Merritt Parkway

Merritt Parkway | I-95 Exit Guide

Connecticut’s Merritt Parkway is designated as an official America’s Byway. For northbound I-95 travelers, the Merritt Parkway begins approximately 6 miles from I-95, exit 21 (I-287). Take I-287 north to the Hutchinson River Parkway east to the Merritt Parkway east. From there, the Merritt Parkway is approximately 37 miles long. For southbound I-95 travelers, the Merritt Parkway begins approximately 2.5 miles from I-95, exit 38 (Milford Parkway). Take the Milford Parkway north to the Merritt Parkway west. From there, the Merritt Parkway is approximately 37 miles long. You should allow about one hour (without stopping) to drive this route.

As one of the only roads listed on the National Register of Historic Places, the Merritt Parkway boasts a distinction usually reserved for buildings or battlefields. Many locals consider the byway the heart of their communities. Drive the winding Merritt Parkway and see for yourself why it inspires both reverence and devotion among its fans and supporters, many of whom use it daily or live nearby. Built in the 1930s to cope with America’s new fascination with the automobile, this byway is enshrined in the hearts of many as an icon of the automobile age and a model of highway planning.

In this spot Merritt Parkway has trees on the road divider, so cars drive through a canopy of green.
Public domain. Photo by Dennis Adams

A number of places along the byway dedicate great time and effort into preserving nature. The Audubon Center in Greenwich satisfies nature lovers of all kinds. With 15 miles of hiking trails and over 500 acres of woodlands and meadows, your chances to explore nature exist in abundance. Birders appreciate its wildlife viewing windows, nature store, and famous hawk-watch site. The Bartlett Arboretum sits on 63 acres in North Stamford. There, over 2,000 living plants grow and thrive under an array of conditions; perennial gardens are managed intensely, and woodlands develop naturally. During a visit at the Bartlett Arboretum, your senses fill with the vivid colors and fresh fragrances of woodland scenery. Formerly known as The Nature Center for Environmental Activities, Earthplace encourages environmental protection and awareness through a museum, a wildlife rehabilitation center, a research lab, and a 62-acre wildlife sanctuary that serves as an outdoor exhibit. Follow the trail system through the sanctuary and see a variety of wildlife in their natural surroundings.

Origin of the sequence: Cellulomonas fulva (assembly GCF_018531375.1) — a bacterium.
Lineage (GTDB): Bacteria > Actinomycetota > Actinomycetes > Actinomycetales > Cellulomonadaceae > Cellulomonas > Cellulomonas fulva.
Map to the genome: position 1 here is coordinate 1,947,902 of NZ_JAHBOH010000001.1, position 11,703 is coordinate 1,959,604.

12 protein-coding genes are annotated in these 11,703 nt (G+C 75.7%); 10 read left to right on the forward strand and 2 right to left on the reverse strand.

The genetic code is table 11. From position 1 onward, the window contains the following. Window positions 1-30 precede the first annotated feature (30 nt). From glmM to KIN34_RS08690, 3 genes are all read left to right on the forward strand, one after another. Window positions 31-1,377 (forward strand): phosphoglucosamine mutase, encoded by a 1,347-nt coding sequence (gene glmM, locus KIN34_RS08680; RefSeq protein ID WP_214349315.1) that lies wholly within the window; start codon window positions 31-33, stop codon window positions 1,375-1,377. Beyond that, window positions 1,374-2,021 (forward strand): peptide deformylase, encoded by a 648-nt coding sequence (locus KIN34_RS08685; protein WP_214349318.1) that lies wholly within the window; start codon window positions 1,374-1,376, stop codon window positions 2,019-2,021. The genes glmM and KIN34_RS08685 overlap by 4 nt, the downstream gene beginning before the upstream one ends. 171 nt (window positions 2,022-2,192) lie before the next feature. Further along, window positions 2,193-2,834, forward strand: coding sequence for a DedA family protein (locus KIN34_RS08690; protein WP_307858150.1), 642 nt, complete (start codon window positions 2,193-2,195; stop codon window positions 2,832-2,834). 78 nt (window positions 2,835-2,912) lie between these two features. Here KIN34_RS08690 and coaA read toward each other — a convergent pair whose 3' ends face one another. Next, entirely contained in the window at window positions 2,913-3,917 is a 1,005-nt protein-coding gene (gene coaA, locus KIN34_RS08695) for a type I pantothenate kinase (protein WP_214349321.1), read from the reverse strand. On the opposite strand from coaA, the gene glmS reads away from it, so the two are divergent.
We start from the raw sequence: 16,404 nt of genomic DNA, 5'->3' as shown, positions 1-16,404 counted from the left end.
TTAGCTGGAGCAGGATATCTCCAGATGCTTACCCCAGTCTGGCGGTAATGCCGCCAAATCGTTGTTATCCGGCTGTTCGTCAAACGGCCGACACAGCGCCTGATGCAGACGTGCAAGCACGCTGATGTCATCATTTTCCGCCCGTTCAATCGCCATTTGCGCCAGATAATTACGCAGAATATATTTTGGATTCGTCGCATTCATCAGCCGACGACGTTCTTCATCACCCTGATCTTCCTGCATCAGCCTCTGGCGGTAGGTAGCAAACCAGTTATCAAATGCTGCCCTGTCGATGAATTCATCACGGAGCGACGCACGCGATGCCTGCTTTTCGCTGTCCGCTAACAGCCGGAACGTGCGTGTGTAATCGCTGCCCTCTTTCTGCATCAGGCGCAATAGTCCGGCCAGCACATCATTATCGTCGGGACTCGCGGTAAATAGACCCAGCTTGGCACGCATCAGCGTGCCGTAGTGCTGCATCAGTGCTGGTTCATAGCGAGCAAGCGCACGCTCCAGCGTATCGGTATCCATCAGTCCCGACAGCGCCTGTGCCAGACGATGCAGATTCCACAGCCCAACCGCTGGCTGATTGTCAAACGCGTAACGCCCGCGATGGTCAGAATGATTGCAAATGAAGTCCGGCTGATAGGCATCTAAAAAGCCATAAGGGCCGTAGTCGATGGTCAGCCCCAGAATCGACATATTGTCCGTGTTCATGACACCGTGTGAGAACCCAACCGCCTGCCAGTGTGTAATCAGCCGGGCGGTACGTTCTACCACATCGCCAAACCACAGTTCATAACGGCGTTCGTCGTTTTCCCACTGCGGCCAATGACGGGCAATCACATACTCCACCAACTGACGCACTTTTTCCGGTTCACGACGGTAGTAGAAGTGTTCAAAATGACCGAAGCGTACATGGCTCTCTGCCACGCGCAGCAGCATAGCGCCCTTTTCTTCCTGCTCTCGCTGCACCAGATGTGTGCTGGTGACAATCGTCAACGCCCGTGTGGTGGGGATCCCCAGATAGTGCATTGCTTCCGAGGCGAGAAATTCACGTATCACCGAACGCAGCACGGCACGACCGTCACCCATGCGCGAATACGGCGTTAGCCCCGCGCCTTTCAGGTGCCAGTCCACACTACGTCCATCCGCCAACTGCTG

A break in traffic gives a fine view of one of the bridges on the Merritt Parkway.
Public domain. Photo by Dennis Adams

At every bend and turn, brilliant foliage and scenery fill the senses with color. Traveling the Merritt Parkway is much the same today as when it was built, as much a drive through a park as a trip on a modern highway. Wind your way past green, well-maintained park areas and under bridges created with both function and aesthetics in mind, proving how beautiful a road can be. The road may have changed since the Thirties, but the feelings and symbolism behind this beautiful byway remain. more…

Services and speed limit signage on Merritt Parkway. No trees in road divider, so sky over the road is open.
Public domain. Photo by Dennis Adams

The National Scenic Byways Program recognizes highways that are outstanding examples of our nation’s beauty, history, culture, and recreational experience by designating them as All-American Roads and National Scenic Byways. The roads being featured were designated by the Secretary of Transportation from nominations submitted by the states and federal land management agencies. These designations provide a compass for people from all over the world to explore America’s treasured open roads.

Content reproduced with permission from the National Scenic Byways Online:

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